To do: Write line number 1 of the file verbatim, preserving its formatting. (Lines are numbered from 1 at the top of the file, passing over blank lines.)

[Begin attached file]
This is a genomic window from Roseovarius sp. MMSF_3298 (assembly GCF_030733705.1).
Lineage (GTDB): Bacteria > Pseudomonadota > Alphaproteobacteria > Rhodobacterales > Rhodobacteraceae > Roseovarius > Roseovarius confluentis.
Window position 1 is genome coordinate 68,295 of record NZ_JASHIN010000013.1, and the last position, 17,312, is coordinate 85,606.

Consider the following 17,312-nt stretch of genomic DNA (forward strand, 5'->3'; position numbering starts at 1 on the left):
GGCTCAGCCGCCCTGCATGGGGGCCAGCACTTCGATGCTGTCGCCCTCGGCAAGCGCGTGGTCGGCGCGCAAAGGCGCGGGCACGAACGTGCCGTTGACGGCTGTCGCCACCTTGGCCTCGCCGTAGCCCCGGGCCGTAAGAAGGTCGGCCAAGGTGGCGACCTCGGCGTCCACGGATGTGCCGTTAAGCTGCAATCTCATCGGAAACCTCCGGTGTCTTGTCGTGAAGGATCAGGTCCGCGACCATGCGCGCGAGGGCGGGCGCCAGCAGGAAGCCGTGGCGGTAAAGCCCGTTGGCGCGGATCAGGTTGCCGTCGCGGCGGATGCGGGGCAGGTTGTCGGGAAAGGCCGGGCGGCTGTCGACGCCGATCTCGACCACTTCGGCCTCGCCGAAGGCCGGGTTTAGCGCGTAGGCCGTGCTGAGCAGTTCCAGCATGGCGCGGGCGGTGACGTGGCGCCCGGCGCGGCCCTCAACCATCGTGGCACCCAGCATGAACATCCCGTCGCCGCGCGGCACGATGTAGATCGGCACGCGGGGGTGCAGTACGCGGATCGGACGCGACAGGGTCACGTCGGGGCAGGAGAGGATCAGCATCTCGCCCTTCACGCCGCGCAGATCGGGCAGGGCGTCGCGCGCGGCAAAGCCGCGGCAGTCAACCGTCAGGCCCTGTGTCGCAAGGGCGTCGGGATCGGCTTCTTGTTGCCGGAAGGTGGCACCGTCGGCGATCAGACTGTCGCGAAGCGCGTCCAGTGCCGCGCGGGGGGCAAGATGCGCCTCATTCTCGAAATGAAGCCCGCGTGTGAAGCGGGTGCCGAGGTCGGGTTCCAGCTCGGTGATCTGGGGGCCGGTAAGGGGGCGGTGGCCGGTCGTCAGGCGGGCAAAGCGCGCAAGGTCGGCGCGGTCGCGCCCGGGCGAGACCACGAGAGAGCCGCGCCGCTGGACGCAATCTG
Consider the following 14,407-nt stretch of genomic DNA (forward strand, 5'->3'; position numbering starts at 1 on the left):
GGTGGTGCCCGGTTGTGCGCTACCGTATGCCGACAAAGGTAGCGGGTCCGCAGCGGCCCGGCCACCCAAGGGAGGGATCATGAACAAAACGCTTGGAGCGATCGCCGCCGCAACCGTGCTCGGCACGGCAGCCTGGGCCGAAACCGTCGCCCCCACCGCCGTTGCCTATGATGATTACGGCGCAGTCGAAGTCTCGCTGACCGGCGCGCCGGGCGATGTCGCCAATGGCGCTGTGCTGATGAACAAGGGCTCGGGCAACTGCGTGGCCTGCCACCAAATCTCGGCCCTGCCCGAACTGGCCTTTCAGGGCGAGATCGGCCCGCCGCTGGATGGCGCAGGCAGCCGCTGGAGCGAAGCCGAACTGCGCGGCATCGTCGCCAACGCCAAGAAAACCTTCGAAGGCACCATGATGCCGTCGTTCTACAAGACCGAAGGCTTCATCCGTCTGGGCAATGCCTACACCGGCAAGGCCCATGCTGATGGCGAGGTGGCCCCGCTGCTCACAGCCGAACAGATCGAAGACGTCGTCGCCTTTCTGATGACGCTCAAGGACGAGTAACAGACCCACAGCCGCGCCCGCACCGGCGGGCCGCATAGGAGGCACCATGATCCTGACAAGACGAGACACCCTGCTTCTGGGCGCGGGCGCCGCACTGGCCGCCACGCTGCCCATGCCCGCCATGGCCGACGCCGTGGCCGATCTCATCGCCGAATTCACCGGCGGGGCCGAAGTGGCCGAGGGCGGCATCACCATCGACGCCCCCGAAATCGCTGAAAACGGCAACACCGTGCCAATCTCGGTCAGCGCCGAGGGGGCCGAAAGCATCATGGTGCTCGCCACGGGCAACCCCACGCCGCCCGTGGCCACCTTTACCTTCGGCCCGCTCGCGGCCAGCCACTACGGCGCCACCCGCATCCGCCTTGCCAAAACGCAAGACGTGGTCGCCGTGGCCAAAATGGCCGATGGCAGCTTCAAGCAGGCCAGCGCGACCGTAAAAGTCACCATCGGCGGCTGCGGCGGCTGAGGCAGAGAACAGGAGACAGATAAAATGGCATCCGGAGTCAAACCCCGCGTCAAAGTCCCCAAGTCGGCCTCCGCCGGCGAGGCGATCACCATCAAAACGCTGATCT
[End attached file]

This is a genomic window from Roseovarius sp. MMSF_3298 (assembly GCF_030733705.1).